Part One: Overcoming Barriers

Galesburg Experiment

In the 1947-1948 academic year, a former Veterans Administration Hospital in Galesburg, Illinois became a satellite campus of the University of Illinois. This campus was established to accommodate the influx of World War II veterans who were taking advantage of the GI Bill to earn their college degrees. Although Galesburg did not exclusively serve veterans and non-veterans with disabilities, its facilities made it particularly well-suited for such students. Dean Chauncey Louttit of the Galesburg Division selected Timothy Nugent, a 24-year-old University of Wisconsin doctoral candidate, to head the corrective physical education and therapy program. By the fall of 1948, 13 students with disabilities were enrolled full time.

In a letter from June 3, 1949, Robert G. Bone, Director of Division of General Studies, discussed the possibility of transferring the program from Galesburg to Champaign-Urbana. Bone noted that Nugent "has done a remarkable job. He is a delightful, energetic person whose enthusiasm is contagious. . . . It would seem wise to make use of the equipment at Galesburg as well as the services of Mr. Nugent."

In addition to academic pursuits, students in the program participated in bowling, swimming, and basketball. The first National Wheelchair Basketball Tournament (NWBT) was held in April 1949, which led to the founding of the National Wheelchair Basketball Association (NWBA). The original teams were the U of I Gizz Kids, the Kansas City Bulldozers, the Hannibal (MO) Rockets, the Minneapolis Rolling Gophers, the Evansville (IN) Rolling Rockets, and the Chicago Cats. The Gizz Kids placed third.

The youngest member of the Gizz Kids Wheelchair Basketball team of the Galesburg Division of the University of Illinois, Waller captained the 1949 team to victory over the Paris High School All-Stars, 48-19. The game was played for the benefit of the Edgar County Polio Fund.

In early 1949, Governor Stevenson announced that the Galesburg Campus would be closed. Nugent and 30 students staged a march on the state capital in Springfield to try and dissuade Governor Stevenson. He avoided meeting with them but their efforts generated statewide media attention. In search of a new school to continue their education, many students visited Champaign-Urbana to demonstrate to administrators that that they could successfully negotiate the campus with minimal assistance. On May 4, 1949, the University of Illinois initiated plans to provisionally accept 14 of the students with disabilities from Galesburg for the fall semester in Champaign-Urbana. However, no other students would be allowed to enter, and no funding was established for the program.

The Rehabilitation Program was housed in a tar paper U.S. Army surplus barracks with a space heater and no insulation.

The Orientation Packet for New Students August 16, 1957, indicates the level of organization expected from participants in the DRES program.

Public Attitudes toward People with Disabilities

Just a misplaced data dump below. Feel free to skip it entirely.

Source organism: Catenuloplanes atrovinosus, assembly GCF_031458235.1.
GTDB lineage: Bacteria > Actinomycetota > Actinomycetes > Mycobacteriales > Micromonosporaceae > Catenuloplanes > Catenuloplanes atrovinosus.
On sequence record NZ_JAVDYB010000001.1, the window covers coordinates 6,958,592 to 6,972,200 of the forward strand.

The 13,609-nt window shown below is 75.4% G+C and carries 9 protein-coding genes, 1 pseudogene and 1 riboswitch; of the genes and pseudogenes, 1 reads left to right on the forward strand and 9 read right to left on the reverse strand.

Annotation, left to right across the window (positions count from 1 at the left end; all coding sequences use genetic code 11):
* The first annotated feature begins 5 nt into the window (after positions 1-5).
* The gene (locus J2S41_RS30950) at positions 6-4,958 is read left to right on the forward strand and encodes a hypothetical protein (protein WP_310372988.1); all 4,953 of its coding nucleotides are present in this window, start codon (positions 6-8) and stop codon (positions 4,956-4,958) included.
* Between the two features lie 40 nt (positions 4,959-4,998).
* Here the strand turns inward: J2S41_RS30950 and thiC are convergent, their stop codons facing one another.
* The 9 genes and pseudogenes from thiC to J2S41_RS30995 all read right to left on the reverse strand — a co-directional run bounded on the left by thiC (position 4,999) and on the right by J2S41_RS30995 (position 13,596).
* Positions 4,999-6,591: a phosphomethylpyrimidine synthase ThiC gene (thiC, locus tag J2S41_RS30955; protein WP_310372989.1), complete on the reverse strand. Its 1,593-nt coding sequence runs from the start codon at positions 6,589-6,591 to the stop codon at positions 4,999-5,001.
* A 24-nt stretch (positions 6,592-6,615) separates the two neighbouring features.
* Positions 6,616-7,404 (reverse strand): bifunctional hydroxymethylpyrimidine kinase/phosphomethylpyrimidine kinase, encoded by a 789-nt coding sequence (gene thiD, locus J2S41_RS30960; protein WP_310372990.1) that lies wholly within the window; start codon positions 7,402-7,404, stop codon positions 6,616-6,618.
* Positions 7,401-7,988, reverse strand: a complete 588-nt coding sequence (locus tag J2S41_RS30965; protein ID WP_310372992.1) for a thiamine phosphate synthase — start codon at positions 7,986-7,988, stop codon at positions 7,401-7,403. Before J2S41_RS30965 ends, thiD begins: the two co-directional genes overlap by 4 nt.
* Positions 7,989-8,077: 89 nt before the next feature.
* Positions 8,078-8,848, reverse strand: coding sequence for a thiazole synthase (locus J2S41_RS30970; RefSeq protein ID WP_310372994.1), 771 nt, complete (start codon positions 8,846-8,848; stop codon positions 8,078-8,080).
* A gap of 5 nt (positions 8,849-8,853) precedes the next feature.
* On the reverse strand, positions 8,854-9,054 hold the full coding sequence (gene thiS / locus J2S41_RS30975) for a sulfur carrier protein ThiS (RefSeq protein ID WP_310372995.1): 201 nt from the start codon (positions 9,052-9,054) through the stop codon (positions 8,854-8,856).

Tim Nugent believed education was crucial to help people with disabilities help themselves and become productive members of society. The biggest barrier to overcome was often not physical but rather negative public attitudes toward people with disabilities.

A mother writing to her daughter:

"How in God's name can a girl like you be interested-not to say repelled-by a poor unfortunate . . . . please stop to consider what heartbreak you are letting yourself and all of us in for . . . stop this harmful friendship."

A man writing to a student with a disability:

"[The rehab] gives you an opportunity to go to school and relieve taxpayers of liability for your care . . . but it is costing taxpayers money to give you this and we should be protected against your dating or socializing with our sons and daughters."

Notes gathered to illustrate public attitudes toward people with disabilities which mention the attitude of a man writing to a student with a disability.

A Different Perspective

DRES students' own letters to staff member Joseph Konitzki indicate a different story, one of academic and extra-curricular success.

Byron E. Carter, February 14, 1964:

"I am now looking forward to a productive life which I could not have had had it not been for my experiences at U. of Illinois. It is impossible to express my gratitude to both you and Mr. Nugent (at one time I thought him to be meanest man alive). . . . P.S. I am driving now, which is another thing I am proud of, dating girls and having a great and very normal life. It is tremendous."

Allen F. Wall, comparing the U of I's program with that of the University of Missouri, December 9, 1967:

"Their approach to handicapped students on campus is quite different than yours. I was told that I must have an attendant and that I must have an electric wheelchair to get by there. No one seemed interested in finding out if I could do more for myself than I have been. This seems to me to be the wrong direction for me to go. . . ."

In a response to a letter to the editor in The Daily Illini, 1956, in which the writer described how he was shocked by the "callous" attitude and "apathy" of University students toward students in wheelchairs, DRES students Phyllis Voy and Lola K. Lange explain why they refused "a push."

"First, all of us in wheelchairs follow a physical education and rehabilitation program as important as our educational program. It is designed to make us completely self-sufficient. By accepting help, we would defeat our purpose. Second, the main goal of every person who is "different," whether his difference shows or not, is to have this difference overlooked and to be accepted for himself. The students who passed us as we were all leaving the stadium were not ignoring us. They are used to us. To them, we were just other students streaming jubilantly away from a very exciting football game."